- If you believe your employer has violated the overtime law or has failed to properly provide you overtime pay, the experienced FLSA attorneys at The Potts Law Firm are ready to assist you. The Potts Law Firm provides a free one-hour consultation to employees to determine whether they have a potential claim for overtime pay under the FLSA.
If I am on salary, does that mean I’m exempt from overtime?
- No! Many non-exempt employees are paid a salary, such as receptionists, secretaries, file clerks, and technicians. Being a salaried employee will make no difference if the employee’s job duties do not satisfy the criteria found in the FLSA’s “duties” test for an exemption category.
If most of my money is earned through tips, can I still earn overtime?
- Yes! The Fair Labor Standards Act (FLSA) defines tipped employees as those who “customarily and regularly receive more than $30 per month in tips.” 29 C.F.R. §531.56. The FLSA also requires these employees to be paid a minimum of $2.13 per hour, provided that the wages and tips amounts to the minimum wage ($7.25).
If I never took a lunch break or any type of break during a scheduled break, can I be paid for this time?
- Requiring an employee to clock out but knowing they work through lunch is one of the most common types of off-the-clock work violations. All hours work are compensable hours under the FLSA. If you worked through lunch, you should be paid.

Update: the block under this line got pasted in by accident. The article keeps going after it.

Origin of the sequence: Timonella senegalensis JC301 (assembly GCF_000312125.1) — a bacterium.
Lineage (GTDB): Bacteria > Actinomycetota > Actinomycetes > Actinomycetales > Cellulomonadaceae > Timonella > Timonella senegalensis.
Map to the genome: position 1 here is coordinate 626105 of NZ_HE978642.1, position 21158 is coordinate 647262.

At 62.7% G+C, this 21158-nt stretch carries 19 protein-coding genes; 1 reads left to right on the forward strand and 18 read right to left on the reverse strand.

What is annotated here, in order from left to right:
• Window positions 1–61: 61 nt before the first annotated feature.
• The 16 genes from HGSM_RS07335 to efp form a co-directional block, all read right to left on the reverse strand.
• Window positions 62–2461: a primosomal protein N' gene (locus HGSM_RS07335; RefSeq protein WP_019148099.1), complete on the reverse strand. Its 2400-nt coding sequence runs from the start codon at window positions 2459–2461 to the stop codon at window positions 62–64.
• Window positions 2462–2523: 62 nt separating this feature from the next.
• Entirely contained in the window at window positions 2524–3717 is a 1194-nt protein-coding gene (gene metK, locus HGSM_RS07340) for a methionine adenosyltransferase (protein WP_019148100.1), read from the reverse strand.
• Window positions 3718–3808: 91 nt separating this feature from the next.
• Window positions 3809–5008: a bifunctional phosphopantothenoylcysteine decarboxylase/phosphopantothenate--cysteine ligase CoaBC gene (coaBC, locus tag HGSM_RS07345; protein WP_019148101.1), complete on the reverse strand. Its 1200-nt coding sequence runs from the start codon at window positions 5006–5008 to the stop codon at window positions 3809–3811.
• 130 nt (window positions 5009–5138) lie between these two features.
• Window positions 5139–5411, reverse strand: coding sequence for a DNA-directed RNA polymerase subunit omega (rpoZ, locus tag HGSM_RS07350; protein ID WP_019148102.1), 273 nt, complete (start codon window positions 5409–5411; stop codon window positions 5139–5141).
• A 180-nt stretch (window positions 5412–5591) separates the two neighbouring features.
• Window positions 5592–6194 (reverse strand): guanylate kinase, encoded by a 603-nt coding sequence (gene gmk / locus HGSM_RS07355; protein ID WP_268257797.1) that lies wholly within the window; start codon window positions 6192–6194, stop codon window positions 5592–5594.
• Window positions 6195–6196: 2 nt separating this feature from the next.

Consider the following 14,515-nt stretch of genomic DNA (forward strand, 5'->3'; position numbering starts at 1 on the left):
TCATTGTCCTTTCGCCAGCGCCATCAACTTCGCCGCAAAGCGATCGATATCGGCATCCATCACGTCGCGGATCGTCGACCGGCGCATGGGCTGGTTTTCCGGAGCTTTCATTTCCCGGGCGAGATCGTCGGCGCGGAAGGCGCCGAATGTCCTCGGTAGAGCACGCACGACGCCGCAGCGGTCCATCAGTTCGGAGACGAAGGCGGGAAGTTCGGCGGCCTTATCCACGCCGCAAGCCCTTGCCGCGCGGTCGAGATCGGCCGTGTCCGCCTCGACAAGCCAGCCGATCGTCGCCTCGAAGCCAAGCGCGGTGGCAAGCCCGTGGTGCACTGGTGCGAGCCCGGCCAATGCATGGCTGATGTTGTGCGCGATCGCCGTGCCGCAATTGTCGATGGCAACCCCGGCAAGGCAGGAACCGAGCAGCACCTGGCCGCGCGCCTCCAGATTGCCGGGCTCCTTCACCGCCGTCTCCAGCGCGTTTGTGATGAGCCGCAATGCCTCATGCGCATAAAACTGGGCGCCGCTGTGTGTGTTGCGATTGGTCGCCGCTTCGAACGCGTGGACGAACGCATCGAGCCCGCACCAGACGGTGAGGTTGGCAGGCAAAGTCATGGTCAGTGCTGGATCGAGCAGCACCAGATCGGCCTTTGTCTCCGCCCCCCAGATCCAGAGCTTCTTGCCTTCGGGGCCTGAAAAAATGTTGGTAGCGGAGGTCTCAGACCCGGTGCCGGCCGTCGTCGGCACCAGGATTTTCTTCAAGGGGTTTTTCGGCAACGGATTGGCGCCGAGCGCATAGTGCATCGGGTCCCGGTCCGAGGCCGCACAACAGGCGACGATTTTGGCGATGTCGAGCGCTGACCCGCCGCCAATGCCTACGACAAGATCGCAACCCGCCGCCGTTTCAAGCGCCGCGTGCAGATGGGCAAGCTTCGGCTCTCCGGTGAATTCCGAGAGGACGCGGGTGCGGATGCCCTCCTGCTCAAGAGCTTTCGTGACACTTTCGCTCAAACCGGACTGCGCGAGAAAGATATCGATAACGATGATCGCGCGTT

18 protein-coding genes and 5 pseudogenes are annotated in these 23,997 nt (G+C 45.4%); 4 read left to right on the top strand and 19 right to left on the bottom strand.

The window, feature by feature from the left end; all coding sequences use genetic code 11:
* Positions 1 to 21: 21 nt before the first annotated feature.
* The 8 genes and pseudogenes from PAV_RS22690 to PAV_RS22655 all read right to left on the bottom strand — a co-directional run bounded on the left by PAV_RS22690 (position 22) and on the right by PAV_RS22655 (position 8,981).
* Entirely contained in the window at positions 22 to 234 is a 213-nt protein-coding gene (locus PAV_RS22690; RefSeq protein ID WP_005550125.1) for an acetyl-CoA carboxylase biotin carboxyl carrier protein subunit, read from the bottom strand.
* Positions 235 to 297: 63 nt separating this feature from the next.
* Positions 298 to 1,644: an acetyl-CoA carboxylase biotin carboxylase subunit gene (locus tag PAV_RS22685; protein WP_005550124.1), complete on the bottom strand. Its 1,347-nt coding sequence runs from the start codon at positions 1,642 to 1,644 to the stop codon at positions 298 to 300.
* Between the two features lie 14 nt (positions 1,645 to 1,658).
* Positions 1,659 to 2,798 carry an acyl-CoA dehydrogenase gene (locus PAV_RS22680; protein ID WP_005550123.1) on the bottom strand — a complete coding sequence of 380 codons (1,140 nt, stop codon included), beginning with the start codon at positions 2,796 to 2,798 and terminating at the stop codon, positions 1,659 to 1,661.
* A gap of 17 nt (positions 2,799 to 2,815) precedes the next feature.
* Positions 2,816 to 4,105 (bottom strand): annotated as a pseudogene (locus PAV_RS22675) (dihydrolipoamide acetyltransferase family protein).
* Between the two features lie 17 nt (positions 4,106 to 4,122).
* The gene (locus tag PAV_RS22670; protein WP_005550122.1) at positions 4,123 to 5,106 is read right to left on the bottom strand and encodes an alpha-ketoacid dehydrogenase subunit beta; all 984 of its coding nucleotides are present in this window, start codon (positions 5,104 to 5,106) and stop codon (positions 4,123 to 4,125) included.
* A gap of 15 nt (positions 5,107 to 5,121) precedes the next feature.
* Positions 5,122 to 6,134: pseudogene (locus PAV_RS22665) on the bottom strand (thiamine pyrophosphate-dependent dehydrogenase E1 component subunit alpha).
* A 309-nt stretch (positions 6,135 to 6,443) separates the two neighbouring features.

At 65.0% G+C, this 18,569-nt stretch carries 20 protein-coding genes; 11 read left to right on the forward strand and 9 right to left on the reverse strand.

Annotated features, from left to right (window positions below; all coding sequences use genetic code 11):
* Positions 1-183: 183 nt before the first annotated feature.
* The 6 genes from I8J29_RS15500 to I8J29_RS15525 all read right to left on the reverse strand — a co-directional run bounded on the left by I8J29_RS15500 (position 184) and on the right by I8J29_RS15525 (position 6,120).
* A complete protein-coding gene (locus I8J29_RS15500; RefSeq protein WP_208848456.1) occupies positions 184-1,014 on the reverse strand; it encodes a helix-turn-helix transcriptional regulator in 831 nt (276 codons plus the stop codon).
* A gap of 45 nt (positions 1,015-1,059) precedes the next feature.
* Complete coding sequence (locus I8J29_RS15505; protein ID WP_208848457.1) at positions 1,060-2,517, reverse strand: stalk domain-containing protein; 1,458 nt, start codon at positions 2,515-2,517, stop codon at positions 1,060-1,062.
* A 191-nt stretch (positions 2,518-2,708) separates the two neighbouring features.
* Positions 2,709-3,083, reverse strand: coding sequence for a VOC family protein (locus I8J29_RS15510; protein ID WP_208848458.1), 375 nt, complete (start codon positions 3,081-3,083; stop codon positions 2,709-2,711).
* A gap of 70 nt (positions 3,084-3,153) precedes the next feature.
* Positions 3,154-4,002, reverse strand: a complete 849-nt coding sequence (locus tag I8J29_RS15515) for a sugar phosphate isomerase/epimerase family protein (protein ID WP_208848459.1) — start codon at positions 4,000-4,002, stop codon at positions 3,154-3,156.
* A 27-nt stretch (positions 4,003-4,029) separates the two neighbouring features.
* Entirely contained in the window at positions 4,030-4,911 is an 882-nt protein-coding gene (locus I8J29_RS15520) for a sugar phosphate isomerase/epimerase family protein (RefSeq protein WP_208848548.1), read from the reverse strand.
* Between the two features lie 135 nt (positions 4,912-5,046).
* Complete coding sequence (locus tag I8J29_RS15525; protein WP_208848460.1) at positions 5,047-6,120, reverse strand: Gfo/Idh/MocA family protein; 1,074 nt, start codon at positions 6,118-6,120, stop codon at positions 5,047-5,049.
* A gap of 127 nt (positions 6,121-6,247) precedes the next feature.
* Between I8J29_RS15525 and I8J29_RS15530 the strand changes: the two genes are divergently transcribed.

Can I get fired for filing a claim against my employer for unpaid wages or overtime?
- An employer that retaliates against an employee who sued for overtime pay, including firing that employee, violates the FLSA. If an employee is fired or discriminated against for making a complaint under the FLSA, the employer is subject to fines and prosecution.
What if my company does not have an overtime policy?
- All employers in Texas are subject to the FLSA, whether they have a policy stating so or not.
How long do I have to file a claim against my workplace?
- The law typically allows employees to recover 3 years of overtime pay. Some states have longer periods, including California, which allows an employee to recover 6 years of overtime pay, and New York, which allows employees to recover 4 years of overtime pay.
What are the Frequent Wage and Hour Violations?
- Companies often attempt to trade a worker’s overtime with a comp day in another week. That is, an employee that works 48 hours in one week would be offered a day off in the following week, when it is expected that the work will be slower. Under the FLSA, however, overtime is calculated during a 7-day period and the worker would be owed overtime compensation for the 8 hours worked.
Why Choose the Potts Law Firm Wage & Overtime Attorneys?
- The wage & hour attorneys at Potts Law Firm are experienced in analyzing claims under the FLSA and they know the tactics companies use to attempt to avoid paying overtime. If you believe that you are not fairly receiving compensation for the overtime hours you have worked, the lawyers at Potts Law Firm, LLP offer a free consultation